You’ll see in the post that Grassley’s peeps give kudos to CTW. Iowans love Twitter.

Perlmutter first Congressperson to tweet about Holocaust Museum shooting

by Team Politics
Wednesday, June 10th, 2009

From’s excellent Twitter Room, we learn that Rep. Ed Perlmutter (D-CO), is the first lawmaker to tweet a response to today’s Holocaust Museum shooting.

Perlmutter tweeted:

My thoughts are with the families of those killed/injured at the Holocaust Museum today in Washington.

Interesting stuff. We’ll see how the most prolific twitterers on the Hill will respond.


by Team Politics
Wednesday, June 10th, 2009

When people say awkward things on Twitter, it’s usually because they’re drunk. John McCain is just awkward in general:


via techPresident.

The return of the Grassley

by Team Politics
Monday, June 8th, 2009

Via The Hill’s Twitter Room, we see the Twitter-stylins of the Grass-dog, Chuck Grassley:

Pres Obama you got nerve while u sightseeing in Paris to tell us”time to deliver” on health care. We still on skedul/even workinWKEND.

Pres Obama while u sightseeing in Paris u said ‘time to delivr on healthcare’ When you are a “hammer” u think evrything is NAIL I’m no NAIL

We’ve been on the Grassley bandwagon from the beginning.

“Bro’s a no-no for CoCo?”

by Team Politics
Thursday, June 4th, 2009

I know that we’re in danger of only posting about Twitter, but you know, it’s popular. Watch until the end, that’s when the real payoff hits.

Friendster, ink this!

by Team Politics
Monday, June 1st, 2009

Over at the Ignite Social Media blog, a rundown of social media tattoos. I’m not an ink guy, but I think I would rather have a tattoo of a broken heart with “Ruth” written in an ornate type across the top.

Starbucks is definitely in the conversation

by Team Politics
Friday, May 22nd, 2009

Simon Owens has a post over at Bloggasm (subscribe now! now!) about another huge brand stumbling through social media. Basically, Starbucks put up posters on public transit in major cities and challenged folks to be the first to tweet a picture of them. A liberal filmmaker, who was debuting an anti-Starbucks video that day, seized on the opportunity to insert an opposing viewpoint into the conversation:

On a blog post published at the anti-Starbucks website Brave New Films created, people were encouraged to take pictures of themselves in front of Starbucks stores holding signs targeted at the company’s “anti-labor practices.” These users are then told to upload these photos onto Twitpic and tweet them out to their followers using the hashtags #top3percent and #starbucks. According to the post, these are the official hashtags that were designated by Starbucks itself for those who wanted to enter its contest. Within hours, several people had followed these guidelines and there were dozens of Twitpics in front of stores across the country.

If brands want to participate in social media, they have to be willing to cede control. Used to being the captains of their own messaging fate, they now have to get used to being passengers.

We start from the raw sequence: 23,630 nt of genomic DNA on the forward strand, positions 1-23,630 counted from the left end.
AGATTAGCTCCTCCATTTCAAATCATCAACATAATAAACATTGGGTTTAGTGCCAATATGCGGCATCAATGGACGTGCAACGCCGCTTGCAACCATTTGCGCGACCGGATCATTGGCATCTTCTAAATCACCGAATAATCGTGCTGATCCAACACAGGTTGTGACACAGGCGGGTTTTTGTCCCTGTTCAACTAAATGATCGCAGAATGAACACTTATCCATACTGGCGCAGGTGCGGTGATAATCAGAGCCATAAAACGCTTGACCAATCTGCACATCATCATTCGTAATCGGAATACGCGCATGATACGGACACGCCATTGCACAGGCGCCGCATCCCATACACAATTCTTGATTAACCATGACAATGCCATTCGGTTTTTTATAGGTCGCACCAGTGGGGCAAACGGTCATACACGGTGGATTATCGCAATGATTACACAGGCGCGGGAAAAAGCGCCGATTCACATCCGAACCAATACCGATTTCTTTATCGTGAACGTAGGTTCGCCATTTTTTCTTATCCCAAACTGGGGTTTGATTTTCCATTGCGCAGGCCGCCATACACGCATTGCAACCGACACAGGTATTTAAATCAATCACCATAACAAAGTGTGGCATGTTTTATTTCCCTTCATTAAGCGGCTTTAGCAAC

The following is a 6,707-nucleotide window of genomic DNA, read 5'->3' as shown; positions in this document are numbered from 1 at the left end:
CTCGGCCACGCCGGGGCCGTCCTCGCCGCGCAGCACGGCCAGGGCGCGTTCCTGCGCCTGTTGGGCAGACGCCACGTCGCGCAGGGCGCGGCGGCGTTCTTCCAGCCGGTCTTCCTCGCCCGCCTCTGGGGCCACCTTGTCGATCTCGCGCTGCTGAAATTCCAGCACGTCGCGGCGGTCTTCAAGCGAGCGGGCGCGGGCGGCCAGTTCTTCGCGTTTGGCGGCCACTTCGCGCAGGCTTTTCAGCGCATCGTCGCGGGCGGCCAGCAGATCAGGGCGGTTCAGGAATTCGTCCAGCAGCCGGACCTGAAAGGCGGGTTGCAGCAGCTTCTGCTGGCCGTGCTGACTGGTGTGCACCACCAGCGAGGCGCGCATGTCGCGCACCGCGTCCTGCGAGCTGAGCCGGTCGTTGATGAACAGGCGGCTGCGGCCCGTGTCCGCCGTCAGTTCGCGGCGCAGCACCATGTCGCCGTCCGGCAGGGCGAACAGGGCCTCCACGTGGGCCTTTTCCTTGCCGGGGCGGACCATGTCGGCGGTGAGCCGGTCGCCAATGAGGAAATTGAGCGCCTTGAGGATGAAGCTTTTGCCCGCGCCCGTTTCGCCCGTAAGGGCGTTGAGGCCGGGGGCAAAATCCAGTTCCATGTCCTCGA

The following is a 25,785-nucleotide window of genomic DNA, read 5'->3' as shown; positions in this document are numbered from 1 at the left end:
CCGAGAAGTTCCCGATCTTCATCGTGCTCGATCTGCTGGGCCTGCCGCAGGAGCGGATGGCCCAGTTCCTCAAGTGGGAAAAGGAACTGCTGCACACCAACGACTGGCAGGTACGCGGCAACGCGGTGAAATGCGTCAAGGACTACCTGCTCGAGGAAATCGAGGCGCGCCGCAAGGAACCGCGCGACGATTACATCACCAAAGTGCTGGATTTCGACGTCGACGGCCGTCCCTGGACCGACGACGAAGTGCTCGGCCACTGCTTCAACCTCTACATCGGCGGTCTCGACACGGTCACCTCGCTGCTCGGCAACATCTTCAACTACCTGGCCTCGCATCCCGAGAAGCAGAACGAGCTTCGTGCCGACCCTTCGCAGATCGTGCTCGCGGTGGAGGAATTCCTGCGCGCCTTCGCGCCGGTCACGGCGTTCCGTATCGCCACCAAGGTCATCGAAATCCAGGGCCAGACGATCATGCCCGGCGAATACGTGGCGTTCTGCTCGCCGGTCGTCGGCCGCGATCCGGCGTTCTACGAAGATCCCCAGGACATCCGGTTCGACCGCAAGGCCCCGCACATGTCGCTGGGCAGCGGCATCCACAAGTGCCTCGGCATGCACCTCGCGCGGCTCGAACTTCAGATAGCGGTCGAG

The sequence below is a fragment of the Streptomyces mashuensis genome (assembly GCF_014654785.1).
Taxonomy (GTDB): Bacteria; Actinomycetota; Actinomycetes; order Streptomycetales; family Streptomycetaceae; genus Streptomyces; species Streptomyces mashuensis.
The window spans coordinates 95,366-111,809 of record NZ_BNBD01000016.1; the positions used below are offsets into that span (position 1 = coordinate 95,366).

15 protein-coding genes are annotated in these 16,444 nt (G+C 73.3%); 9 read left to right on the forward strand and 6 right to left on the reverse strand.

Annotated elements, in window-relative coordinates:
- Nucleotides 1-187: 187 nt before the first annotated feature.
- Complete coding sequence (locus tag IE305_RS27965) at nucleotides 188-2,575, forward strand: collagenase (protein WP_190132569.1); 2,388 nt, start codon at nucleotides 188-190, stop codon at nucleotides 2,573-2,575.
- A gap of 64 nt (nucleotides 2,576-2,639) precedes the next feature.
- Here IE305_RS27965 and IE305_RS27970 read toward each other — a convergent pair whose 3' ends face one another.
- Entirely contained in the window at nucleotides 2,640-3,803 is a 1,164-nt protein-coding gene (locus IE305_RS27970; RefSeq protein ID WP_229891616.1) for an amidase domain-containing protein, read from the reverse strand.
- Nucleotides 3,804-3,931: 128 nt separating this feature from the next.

In lighter news, Owens also has a post about trad journalism’s obsession with “sexting“. I learned that “1174″=”Nude club”.

Another long story about a short service

by Team Politics
Friday, May 8th, 2009

A fun little puff-piece in about Political Pursuit, a trivia contest between broadcast media types, print media types, and lawmakers, descends into a puff-piece about Claire McCaskill and her avid tweeting:

Cheering on the “Members Only” team were Sens. Claire McCaskill (D-Mo.) and Amy Klobuchar (D-Minn.).

McCaskill, one of the most prolific lawmakers on the social networking site Twitter, Tweeted several times during the event and even posted a photo of the contestants.

The rest of the article is about the Senator from MO and her Twitter habits.

Twitter and The Right

by Team Politics
Wednesday, May 6th, 2009

Anyone who’s checked out the #tcot hashtag on Twitter knows that the microblogging platform has become a nerve center for conservatives online. Over at techPresident, noted conservative @MichaelTurk outlines the political/advocacy value of the tool for conservatives. The real nugget, and a real reason for the left to be nervous:

I specifically remember more than a few people, myself included, who watched the rise of the online left with initial derision. As late as 2004 and 2005, I heard things like, “The Democrats and their blogs. How’s that working out for them? All that effort and how many wins has it resulted in?”

The Hill’s “Twitter Room” is small

by Team Politics
Wednesday, May 6th, 2009

Not in the intellectual sense, certainly (unless you’re one of those Twitter-doubters). I mean in a physical sense. Their branding for the site is an iPhone.

I’m still a fan of unsmartphonez, so may sound like a rube for asking this, but I wonder what percentage of tweets come from smartphones, vs dumb SMS, the browser, tools on the desktop, and, I dunno, smoke signals.

Twitter is NOT a Strategy

by Team Politics
Friday, March 27th, 2009

An excellent post over at techPresident, about using Twitter as a communication tool:

The Twitter fixation currently sweeping segments the news media and the political world (particularly on the Republican side) reminds me of those innocent days of the early web. Not to put Twitter down, because it definitely has valuable uses, but it’s just a tool — and if you don’t know WHY you’re using it, you’re probably not going to get much out of it.

“If you’re following more than 500 people, you’re not really following anyone.”

by Team Politics
Thursday, March 26th, 2009

Congrats to Simon Owens, who was named DC’s second-best Twitterer! He also writes a very good blog!

Maybe now I buy it

by Team Politics
Monday, March 9th, 2009

The greybeards have been opining for some now (minutes? months?) Twitter has “jumped the shark”. The shrillest death-knell was sounded by Mark McKinnon over at the disturbingly anti-tech The Daily Beast.

I get it, Twitter is a service that’s suffering from overexposure. So it’s simultaneously cool (because everyone uses it) and not cool (because everyone uses it). But I hardly think it’s irrelevant–it’s one of the great tools for connecting people who don’t know each other. Also, who doesn’t want to hear what I’m having for breakfast?

I will say that Twitter loses cool points for being noticed by that lamest of media players, the political cartoonist.